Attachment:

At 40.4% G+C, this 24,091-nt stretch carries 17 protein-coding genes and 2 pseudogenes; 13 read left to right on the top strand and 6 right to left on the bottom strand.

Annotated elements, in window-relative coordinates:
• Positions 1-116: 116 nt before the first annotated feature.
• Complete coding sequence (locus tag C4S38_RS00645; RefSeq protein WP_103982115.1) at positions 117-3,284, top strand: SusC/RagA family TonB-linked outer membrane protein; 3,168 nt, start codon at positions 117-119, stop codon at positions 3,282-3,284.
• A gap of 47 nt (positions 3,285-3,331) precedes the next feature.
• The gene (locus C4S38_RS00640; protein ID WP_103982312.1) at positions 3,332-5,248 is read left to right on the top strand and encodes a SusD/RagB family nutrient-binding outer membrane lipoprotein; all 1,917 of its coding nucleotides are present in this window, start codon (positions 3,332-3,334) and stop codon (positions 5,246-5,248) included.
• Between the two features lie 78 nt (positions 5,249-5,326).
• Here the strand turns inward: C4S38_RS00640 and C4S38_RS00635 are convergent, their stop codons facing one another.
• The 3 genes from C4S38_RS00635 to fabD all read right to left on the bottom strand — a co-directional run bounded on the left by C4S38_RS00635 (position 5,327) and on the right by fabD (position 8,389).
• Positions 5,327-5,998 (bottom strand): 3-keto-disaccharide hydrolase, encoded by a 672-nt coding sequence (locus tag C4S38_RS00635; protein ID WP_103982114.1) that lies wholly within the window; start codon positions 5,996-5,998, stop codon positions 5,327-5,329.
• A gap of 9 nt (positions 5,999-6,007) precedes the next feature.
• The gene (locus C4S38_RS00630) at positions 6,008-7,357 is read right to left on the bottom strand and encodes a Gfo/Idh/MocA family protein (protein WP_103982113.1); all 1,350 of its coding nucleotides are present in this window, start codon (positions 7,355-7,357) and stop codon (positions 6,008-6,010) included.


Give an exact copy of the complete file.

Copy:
At 40.4% G+C, this 24,091-nt stretch carries 17 protein-coding genes and 2 pseudogenes; 13 read left to right on the top strand and 6 right to left on the bottom strand.

Annotated elements, in window-relative coordinates:
• Positions 1-116: 116 nt before the first annotated feature.
• Complete coding sequence (locus tag C4S38_RS00645; RefSeq protein WP_103982115.1) at positions 117-3,284, top strand: SusC/RagA family TonB-linked outer membrane protein; 3,168 nt, start codon at positions 117-119, stop codon at positions 3,282-3,284.
• A gap of 47 nt (positions 3,285-3,331) precedes the next feature.
• The gene (locus C4S38_RS00640; protein ID WP_103982312.1) at positions 3,332-5,248 is read left to right on the top strand and encodes a SusD/RagB family nutrient-binding outer membrane lipoprotein; all 1,917 of its coding nucleotides are present in this window, start codon (positions 3,332-3,334) and stop codon (positions 5,246-5,248) included.
• Between the two features lie 78 nt (positions 5,249-5,326).
• Here the strand turns inward: C4S38_RS00640 and C4S38_RS00635 are convergent, their stop codons facing one another.
• The 3 genes from C4S38_RS00635 to fabD all read right to left on the bottom strand — a co-directional run bounded on the left by C4S38_RS00635 (position 5,327) and on the right by fabD (position 8,389).
• Positions 5,327-5,998 (bottom strand): 3-keto-disaccharide hydrolase, encoded by a 672-nt coding sequence (locus tag C4S38_RS00635; protein ID WP_103982114.1) that lies wholly within the window; start codon positions 5,996-5,998, stop codon positions 5,327-5,329.
• A gap of 9 nt (positions 5,999-6,007) precedes the next feature.
• The gene (locus C4S38_RS00630) at positions 6,008-7,357 is read right to left on the bottom strand and encodes a Gfo/Idh/MocA family protein (protein WP_103982113.1); all 1,350 of its coding nucleotides are present in this window, start codon (positions 7,355-7,357) and stop codon (positions 6,008-6,010) included.